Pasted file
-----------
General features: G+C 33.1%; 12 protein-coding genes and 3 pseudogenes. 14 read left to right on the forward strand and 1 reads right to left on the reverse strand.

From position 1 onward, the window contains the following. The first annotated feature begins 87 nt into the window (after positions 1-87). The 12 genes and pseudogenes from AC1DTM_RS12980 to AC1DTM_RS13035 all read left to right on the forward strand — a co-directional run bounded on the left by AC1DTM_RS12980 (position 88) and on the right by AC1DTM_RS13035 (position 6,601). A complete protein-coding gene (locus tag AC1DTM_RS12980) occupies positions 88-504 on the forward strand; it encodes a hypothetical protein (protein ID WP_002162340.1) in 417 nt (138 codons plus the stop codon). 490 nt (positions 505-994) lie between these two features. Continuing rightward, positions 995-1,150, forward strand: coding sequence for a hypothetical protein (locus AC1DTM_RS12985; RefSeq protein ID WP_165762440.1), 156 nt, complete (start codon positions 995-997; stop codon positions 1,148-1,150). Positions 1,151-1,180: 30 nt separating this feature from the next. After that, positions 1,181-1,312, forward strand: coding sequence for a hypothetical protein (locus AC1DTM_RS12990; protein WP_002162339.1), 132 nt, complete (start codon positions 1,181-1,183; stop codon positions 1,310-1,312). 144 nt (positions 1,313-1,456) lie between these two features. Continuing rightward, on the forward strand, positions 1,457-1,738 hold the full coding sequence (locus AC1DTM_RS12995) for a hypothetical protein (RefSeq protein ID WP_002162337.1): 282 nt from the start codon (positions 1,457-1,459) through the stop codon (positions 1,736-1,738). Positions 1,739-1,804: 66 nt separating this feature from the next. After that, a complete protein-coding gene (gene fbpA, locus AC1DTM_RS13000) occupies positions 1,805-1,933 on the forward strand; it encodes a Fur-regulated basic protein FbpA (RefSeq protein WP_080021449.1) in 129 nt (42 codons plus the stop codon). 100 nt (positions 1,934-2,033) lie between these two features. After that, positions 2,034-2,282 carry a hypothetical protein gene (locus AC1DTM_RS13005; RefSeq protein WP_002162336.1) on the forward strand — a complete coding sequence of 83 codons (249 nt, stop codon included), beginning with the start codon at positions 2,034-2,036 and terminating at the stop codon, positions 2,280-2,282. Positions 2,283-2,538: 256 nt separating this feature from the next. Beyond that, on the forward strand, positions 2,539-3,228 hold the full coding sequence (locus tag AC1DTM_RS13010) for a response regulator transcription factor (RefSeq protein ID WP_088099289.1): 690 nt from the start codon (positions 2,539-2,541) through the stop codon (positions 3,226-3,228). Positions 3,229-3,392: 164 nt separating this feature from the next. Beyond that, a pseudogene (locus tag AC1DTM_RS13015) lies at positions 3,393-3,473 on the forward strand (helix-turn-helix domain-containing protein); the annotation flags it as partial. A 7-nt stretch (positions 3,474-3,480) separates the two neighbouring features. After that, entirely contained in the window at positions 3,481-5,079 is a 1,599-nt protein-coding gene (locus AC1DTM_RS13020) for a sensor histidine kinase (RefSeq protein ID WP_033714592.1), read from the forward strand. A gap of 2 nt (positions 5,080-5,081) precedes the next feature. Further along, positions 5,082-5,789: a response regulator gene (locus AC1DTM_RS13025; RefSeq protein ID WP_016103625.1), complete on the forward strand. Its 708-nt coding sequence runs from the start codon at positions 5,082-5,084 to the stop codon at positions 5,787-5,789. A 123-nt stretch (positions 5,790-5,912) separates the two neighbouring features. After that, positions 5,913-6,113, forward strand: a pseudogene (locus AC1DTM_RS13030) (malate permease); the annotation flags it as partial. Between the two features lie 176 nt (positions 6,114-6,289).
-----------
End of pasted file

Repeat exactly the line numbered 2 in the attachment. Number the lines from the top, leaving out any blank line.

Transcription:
From position 1 onward, the window contains the following. The first annotated feature begins 87 nt into the window (after positions 1-87). The 12 genes and pseudogenes from AC1DTM_RS12980 to AC1DTM_RS13035 all read left to right on the forward strand — a co-directional run bounded on the left by AC1DTM_RS12980 (position 88) and on the right by AC1DTM_RS13035 (position 6,601). A complete protein-coding gene (locus tag AC1DTM_RS12980) occupies positions 88-504 on the forward strand; it encodes a hypothetical protein (protein ID WP_002162340.1) in 417 nt (138 codons plus the stop codon). 490 nt (positions 505-994) lie between these two features. Continuing rightward, positions 995-1,150, forward strand: coding sequence for a hypothetical protein (locus AC1DTM_RS12985; RefSeq protein ID WP_165762440.1), 156 nt, complete (start codon positions 995-997; stop codon positions 1,148-1,150). Positions 1,151-1,180: 30 nt separating this feature from the next. After that, positions 1,181-1,312, forward strand: coding sequence for a hypothetical protein (locus AC1DTM_RS12990; protein WP_002162339.1), 132 nt, complete (start codon positions 1,181-1,183; stop codon positions 1,310-1,312). 144 nt (positions 1,313-1,456) lie between these two features. Continuing rightward, on the forward strand, positions 1,457-1,738 hold the full coding sequence (locus AC1DTM_RS12995) for a hypothetical protein (RefSeq protein ID WP_002162337.1): 282 nt from the start codon (positions 1,457-1,459) through the stop codon (positions 1,736-1,738). Positions 1,739-1,804: 66 nt separating this feature from the next. After that, a complete protein-coding gene (gene fbpA, locus AC1DTM_RS13000) occupies positions 1,805-1,933 on the forward strand; it encodes a Fur-regulated basic protein FbpA (RefSeq protein WP_080021449.1) in 129 nt (42 codons plus the stop codon). 100 nt (positions 1,934-2,033) lie between these two features. After that, positions 2,034-2,282 carry a hypothetical protein gene (locus AC1DTM_RS13005; RefSeq protein WP_002162336.1) on the forward strand — a complete coding sequence of 83 codons (249 nt, stop codon included), beginning with the start codon at positions 2,034-2,036 and terminating at the stop codon, positions 2,280-2,282. Positions 2,283-2,538: 256 nt separating this feature from the next. Beyond that, on the forward strand, positions 2,539-3,228 hold the full coding sequence (locus tag AC1DTM_RS13010) for a response regulator transcription factor (RefSeq protein ID WP_088099289.1): 690 nt from the start codon (positions 2,539-2,541) through the stop codon (positions 3,226-3,228). Positions 3,229-3,392: 164 nt separating this feature from the next. Beyond that, a pseudogene (locus tag AC1DTM_RS13015) lies at positions 3,393-3,473 on the forward strand (helix-turn-helix domain-containing protein); the annotation flags it as partial. A 7-nt stretch (positions 3,474-3,480) separates the two neighbouring features. After that, entirely contained in the window at positions 3,481-5,079 is a 1,599-nt protein-coding gene (locus AC1DTM_RS13020) for a sensor histidine kinase (RefSeq protein ID WP_033714592.1), read from the forward strand. A gap of 2 nt (positions 5,080-5,081) precedes the next feature. Further along, positions 5,082-5,789: a response regulator gene (locus AC1DTM_RS13025; RefSeq protein ID WP_016103625.1), complete on the forward strand. Its 708-nt coding sequence runs from the start codon at positions 5,082-5,084 to the stop codon at positions 5,787-5,789. A 123-nt stretch (positions 5,790-5,912) separates the two neighbouring features. After that, positions 5,913-6,113, forward strand: a pseudogene (locus AC1DTM_RS13030) (malate permease); the annotation flags it as partial. Between the two features lie 176 nt (positions 6,114-6,289).